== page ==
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New Markets Tax Credits News Briefs - June 2010

The Community Development Financial Institutions (CDFI) Fund is soliciting comments concerning the conflict of interest reporting requirements for contract readers of applications submitted for funding or tax credit allocation authority under the CDFI Fund's award programs. The CDFI Fund's current policy regarding application reviewers requires the mandatory completion of a conflict of interest package. Written comments must be received on or before June 28. The conflict of interest information package is available from the CDFI Fund's web site at


Advantage Capital Partners announced the addition of a new managing director, Jonathan Goldstein. Goldstein will work out of Advantage Capital's St. Louis, Mo. office, assisting the structuring and closing of new markets tax credit (NMTC) transactions. Prior to joining Advantage Capital, Goldstein served as the senior vice president for McCormack Baron Salazar, where he oversaw the project finance group and the firm's NMTC practice, including $210 million in Treasury allocations. He is also the founder and one-time president of Sunwheel Energy Partners. Goldstein holds a bachelor's degree from Yale University.


The city of Seattle, Wash. announced the launch of a $40 million federal NMTC program to provide low-cost financing to businesses in targeted neighborhoods. The city, over the next 18 months, plans to invest its NMTC allocation in multiple commercial and mixed-use projects in select North Seattle neighborhoods, the downtown business core, manufacturing and industrial centers, parts of Capitol Hill and the Central District, and the Rainier Valley. Treasury approved the allocation in the fall of 2009. Seattle's Office of Economic Development spearheaded the city's application and will manage the investment of NMTCs through a city-created entity called Seattle Investment Fund LLC. More information about Seattle's NMTC allocation is available at the Office of Economic Development.


JPMorgan Chase announced a $325 million initiative to support the growth of high-performing charter schools. The bank will provide $50 million in grants to community development financial institutions (CDFIs) focused on funding charter schools. CDFIs will use the grants as permanent equity that can be leveraged to fund top-performing schools. JPMorgan Chase will also work with the CDFIs to provide approximately $175 million in debt and approximately $100 million in NMTC equity to support the development of charter school facilities, allowing the CDFIs to access the Obama Administration's financing programs. The bank estimates that the initiative will help underwrite approximately 40 charter schools and serve more than 50,000 students throughout the loan term. CDFIs that are interested in applying for a grant through the program may contact JPMorgan Chase at [email protected].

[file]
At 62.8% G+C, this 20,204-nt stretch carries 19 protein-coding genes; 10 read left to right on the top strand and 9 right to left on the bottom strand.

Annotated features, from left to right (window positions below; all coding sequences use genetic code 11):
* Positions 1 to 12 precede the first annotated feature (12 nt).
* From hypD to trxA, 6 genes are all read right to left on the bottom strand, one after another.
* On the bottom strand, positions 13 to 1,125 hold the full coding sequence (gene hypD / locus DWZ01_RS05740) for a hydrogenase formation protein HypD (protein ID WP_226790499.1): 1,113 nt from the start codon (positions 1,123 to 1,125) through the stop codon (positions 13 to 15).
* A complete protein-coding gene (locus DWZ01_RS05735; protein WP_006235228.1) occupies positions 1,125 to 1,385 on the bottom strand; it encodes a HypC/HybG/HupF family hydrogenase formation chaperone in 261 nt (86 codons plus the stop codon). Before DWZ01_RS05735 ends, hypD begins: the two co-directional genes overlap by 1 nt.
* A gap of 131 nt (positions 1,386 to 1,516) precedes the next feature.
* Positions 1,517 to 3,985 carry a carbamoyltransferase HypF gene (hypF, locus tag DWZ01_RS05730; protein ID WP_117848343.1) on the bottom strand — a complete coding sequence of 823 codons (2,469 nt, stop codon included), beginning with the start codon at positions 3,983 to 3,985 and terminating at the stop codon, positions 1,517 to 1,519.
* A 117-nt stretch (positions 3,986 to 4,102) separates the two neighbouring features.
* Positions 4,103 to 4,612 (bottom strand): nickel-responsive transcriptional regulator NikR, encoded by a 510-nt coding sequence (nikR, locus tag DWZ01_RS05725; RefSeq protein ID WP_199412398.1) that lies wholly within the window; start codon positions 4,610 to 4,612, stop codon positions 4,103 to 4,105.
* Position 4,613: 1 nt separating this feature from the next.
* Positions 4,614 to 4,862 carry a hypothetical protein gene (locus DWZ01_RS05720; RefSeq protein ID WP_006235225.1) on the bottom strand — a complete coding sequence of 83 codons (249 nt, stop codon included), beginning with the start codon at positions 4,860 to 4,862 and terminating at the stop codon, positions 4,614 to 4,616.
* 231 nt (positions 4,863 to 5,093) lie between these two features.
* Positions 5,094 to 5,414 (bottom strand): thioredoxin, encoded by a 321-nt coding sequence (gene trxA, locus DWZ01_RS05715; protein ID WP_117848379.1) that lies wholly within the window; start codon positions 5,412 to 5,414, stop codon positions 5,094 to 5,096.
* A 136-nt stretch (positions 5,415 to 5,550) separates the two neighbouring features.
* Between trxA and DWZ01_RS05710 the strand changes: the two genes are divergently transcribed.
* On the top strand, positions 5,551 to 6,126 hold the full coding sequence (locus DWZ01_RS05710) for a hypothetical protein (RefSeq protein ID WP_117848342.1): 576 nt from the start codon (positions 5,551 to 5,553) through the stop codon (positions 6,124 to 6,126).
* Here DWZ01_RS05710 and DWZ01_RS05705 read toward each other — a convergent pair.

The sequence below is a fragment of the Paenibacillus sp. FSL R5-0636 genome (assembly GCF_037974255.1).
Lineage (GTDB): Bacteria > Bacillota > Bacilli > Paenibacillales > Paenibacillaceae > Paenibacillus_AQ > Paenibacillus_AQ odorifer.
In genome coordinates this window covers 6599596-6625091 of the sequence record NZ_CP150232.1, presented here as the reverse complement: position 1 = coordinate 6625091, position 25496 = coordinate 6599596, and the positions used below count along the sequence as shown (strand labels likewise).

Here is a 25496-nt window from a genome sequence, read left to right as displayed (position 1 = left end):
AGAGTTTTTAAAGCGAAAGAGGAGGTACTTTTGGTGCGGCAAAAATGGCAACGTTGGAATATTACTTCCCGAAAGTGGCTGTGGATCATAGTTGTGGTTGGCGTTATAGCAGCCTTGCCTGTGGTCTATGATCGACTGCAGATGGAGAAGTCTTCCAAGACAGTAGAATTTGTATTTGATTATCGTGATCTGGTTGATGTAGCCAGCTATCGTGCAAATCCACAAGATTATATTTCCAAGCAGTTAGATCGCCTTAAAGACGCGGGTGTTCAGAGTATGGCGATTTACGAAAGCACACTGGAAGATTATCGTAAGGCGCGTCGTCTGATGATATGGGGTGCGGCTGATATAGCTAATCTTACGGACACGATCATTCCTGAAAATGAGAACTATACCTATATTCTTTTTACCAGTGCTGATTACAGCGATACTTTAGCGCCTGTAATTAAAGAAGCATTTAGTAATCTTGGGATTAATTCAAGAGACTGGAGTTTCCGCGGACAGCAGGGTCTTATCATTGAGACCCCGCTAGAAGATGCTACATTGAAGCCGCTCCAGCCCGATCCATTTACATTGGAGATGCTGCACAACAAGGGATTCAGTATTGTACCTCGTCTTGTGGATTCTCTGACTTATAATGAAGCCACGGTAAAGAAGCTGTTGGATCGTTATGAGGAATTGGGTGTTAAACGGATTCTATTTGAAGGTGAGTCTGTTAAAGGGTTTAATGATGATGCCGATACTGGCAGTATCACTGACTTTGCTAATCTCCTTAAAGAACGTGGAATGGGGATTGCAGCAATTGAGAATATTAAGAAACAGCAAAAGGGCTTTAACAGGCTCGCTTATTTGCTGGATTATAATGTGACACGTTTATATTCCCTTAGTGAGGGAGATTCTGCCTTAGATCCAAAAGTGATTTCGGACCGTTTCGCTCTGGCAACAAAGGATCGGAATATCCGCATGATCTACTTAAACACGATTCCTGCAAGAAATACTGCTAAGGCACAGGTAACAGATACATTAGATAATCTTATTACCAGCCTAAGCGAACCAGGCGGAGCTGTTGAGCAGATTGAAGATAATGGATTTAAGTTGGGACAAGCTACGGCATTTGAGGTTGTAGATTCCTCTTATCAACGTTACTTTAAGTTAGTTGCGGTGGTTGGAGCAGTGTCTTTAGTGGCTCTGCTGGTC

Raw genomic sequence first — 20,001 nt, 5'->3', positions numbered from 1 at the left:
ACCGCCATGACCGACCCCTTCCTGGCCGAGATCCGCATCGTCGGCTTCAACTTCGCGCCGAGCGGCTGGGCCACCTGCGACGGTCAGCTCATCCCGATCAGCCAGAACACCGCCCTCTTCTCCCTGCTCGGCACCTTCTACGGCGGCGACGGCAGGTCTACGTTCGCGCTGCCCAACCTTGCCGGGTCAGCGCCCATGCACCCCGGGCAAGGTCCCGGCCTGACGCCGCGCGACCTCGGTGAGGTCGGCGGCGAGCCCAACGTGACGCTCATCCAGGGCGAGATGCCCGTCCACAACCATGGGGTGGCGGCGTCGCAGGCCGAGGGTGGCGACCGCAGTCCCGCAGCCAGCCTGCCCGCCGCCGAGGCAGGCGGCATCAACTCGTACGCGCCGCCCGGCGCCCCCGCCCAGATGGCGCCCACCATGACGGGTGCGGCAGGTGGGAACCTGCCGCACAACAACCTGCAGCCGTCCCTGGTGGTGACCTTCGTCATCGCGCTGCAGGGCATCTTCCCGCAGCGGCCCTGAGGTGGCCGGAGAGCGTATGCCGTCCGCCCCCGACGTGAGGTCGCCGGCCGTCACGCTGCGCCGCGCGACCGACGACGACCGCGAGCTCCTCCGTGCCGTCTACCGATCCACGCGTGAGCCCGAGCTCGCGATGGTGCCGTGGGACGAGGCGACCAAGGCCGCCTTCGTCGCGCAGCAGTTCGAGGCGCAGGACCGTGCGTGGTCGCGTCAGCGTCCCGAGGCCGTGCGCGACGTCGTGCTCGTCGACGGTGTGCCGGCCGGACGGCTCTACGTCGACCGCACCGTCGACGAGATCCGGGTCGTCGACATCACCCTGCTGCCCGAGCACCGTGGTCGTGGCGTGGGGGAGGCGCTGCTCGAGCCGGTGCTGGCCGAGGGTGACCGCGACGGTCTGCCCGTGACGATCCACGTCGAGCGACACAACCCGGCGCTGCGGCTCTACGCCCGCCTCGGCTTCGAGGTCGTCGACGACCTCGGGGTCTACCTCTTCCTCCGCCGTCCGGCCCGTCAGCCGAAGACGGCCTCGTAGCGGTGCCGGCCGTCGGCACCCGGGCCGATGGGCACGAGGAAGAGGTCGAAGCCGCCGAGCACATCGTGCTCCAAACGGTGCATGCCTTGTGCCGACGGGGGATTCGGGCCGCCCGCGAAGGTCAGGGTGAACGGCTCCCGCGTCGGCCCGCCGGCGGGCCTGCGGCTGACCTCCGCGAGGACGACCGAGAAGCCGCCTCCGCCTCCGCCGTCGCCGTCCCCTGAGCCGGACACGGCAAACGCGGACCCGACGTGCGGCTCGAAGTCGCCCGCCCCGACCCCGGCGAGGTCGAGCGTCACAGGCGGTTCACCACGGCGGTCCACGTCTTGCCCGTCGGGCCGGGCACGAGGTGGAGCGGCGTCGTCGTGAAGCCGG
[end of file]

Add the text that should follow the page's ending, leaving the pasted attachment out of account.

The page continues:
CFDI Fund Director Donna J. Gambrell attended the April opening of the Junior Achievement Workforce Readiness Center in Compton, Calif. Clearinghouse CDFI, with funding awards from the American Recovery and Reinvestment Act (Recovery Act), provided a $29 million NMTC allocation to prevent foreclosure and allow construction to continue on the facility, which has created approximately 450 jobs for local residents. The center is a satellite office for Junior Achievement of Southern California and will provide services to local residents, schools and other not-for-profit community groups. As a condition of its NMTC award, the center will operate out of donated retail space.


City officials in Los Angeles, Calif. held a groundbreaking ceremony for the first of two construction phases of a mixed-use, mixed-income, transit-oriented development located one block from a Metro Rail Station entrance. Financed in part by funds from the Recovery Act, the Westlake/MacArthur Park development is part of Metro's Joint Development Program, which seeks to secure development on Metro-owned property at or adjacent to transit stations and corridors. Phase I will include 90 affordable rental units, ground-floor retail space and 100 commuter parking spaces. Development costs total $45 million. Financing sources for Phase I include Recovery Act funds, NMTC equity contributions from Goldman Sachs and MBS Urban Initiatives CDE LLC, low-income housing tax credit equity and tax-exempt bonds.

Journal Category:

New Markets Tax Credit



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